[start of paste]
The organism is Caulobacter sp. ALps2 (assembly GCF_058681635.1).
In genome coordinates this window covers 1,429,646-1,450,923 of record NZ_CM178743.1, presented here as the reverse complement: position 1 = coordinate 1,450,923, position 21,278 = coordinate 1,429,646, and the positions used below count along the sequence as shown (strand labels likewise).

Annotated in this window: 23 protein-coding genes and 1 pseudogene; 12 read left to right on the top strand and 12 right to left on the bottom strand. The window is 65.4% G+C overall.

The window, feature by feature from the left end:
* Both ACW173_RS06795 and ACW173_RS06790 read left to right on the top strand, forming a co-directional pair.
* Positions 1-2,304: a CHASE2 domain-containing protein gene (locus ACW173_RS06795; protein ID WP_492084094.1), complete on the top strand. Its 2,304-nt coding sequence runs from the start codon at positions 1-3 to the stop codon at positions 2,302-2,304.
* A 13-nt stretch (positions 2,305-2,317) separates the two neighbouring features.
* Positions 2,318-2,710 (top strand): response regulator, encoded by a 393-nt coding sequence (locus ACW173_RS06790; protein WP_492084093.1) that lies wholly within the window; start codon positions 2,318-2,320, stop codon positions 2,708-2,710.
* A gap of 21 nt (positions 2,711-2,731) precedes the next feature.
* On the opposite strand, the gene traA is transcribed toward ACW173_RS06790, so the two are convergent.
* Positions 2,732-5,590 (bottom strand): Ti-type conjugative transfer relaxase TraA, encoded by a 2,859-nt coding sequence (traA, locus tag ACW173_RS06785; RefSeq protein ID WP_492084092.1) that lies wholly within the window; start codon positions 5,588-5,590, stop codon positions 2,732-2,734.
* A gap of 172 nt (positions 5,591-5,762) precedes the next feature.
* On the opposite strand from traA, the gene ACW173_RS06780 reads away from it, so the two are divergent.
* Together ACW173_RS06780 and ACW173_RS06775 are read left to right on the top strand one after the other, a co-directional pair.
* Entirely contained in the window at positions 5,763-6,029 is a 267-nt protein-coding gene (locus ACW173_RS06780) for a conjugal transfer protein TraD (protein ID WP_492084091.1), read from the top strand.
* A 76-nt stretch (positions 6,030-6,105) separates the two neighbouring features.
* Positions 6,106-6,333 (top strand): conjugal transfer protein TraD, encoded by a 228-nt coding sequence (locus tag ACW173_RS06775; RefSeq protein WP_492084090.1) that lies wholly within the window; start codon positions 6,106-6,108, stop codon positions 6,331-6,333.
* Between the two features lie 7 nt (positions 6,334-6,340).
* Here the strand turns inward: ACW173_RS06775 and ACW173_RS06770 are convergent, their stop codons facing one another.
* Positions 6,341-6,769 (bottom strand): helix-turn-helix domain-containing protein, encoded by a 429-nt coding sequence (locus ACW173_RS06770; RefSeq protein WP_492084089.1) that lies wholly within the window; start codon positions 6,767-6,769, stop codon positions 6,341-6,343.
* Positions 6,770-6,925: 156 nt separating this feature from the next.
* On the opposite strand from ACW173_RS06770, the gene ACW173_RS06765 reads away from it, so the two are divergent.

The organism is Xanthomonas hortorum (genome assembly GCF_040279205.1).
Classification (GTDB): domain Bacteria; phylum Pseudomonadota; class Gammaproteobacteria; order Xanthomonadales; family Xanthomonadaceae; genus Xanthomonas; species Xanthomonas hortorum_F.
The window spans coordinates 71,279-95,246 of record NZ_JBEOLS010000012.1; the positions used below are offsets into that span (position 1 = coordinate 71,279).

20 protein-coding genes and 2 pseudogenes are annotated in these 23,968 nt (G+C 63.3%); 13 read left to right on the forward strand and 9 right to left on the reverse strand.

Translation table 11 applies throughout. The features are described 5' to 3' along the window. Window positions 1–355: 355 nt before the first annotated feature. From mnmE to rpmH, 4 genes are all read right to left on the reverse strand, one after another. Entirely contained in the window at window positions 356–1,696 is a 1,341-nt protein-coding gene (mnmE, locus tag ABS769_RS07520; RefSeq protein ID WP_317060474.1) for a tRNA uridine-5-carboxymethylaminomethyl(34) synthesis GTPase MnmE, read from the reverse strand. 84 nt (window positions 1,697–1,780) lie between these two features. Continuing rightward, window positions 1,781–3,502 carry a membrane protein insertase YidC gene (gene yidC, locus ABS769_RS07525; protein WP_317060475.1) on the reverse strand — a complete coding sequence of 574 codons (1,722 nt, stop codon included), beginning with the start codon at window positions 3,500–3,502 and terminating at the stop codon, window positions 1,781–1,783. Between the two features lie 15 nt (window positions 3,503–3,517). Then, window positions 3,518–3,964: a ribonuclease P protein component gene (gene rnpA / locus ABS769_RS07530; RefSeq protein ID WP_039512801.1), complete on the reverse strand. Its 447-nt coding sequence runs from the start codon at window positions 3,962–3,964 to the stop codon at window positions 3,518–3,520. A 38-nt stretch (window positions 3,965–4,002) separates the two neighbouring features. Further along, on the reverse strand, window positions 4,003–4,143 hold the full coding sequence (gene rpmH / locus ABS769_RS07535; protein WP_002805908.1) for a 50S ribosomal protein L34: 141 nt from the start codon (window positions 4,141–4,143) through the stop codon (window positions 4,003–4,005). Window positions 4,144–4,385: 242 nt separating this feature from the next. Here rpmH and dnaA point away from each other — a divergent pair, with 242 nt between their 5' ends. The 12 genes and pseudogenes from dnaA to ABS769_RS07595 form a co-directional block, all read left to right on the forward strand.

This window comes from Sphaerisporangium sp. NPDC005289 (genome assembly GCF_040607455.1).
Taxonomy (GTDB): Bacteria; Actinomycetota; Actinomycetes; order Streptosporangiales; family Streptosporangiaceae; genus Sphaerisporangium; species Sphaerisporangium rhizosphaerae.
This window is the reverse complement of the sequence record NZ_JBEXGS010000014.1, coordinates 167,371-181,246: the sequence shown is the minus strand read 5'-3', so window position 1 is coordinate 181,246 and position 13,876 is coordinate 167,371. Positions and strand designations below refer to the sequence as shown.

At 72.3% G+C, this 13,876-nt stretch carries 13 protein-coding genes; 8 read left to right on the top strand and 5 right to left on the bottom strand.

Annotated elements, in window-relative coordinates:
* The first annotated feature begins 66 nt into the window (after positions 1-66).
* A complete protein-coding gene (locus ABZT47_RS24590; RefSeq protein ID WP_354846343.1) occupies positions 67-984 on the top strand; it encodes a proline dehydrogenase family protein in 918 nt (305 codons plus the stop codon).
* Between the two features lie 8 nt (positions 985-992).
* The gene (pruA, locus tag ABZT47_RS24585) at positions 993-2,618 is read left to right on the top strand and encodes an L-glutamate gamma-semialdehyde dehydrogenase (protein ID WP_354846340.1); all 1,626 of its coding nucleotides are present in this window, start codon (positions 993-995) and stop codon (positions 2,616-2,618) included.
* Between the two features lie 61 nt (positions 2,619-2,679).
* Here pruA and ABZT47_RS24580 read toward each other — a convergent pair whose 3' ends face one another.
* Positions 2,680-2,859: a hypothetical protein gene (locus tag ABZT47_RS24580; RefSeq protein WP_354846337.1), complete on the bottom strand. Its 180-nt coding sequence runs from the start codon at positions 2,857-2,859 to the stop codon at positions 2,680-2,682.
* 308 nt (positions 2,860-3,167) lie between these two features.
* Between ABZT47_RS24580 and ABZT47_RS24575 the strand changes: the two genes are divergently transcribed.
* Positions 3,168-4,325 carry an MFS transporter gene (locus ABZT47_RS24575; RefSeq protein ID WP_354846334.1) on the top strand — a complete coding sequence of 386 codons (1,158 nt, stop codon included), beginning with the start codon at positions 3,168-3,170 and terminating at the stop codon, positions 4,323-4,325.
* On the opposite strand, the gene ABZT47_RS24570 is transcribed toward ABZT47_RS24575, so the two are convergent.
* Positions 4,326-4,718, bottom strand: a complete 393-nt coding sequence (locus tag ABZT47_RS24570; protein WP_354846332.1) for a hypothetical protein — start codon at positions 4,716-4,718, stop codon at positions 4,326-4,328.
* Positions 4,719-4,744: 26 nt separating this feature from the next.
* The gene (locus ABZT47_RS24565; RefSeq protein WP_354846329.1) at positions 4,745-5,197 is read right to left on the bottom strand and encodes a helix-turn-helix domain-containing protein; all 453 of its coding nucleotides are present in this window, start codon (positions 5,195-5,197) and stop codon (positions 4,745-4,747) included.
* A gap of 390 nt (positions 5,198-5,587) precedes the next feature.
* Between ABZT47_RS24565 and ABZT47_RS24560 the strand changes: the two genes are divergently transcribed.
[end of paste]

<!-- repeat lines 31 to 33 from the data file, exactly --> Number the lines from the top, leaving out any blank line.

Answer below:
At 72.3% G+C, this 13,876-nt stretch carries 13 protein-coding genes; 8 read left to right on the top strand and 5 right to left on the bottom strand.

Annotated elements, in window-relative coordinates:
* The first annotated feature begins 66 nt into the window (after positions 1-66).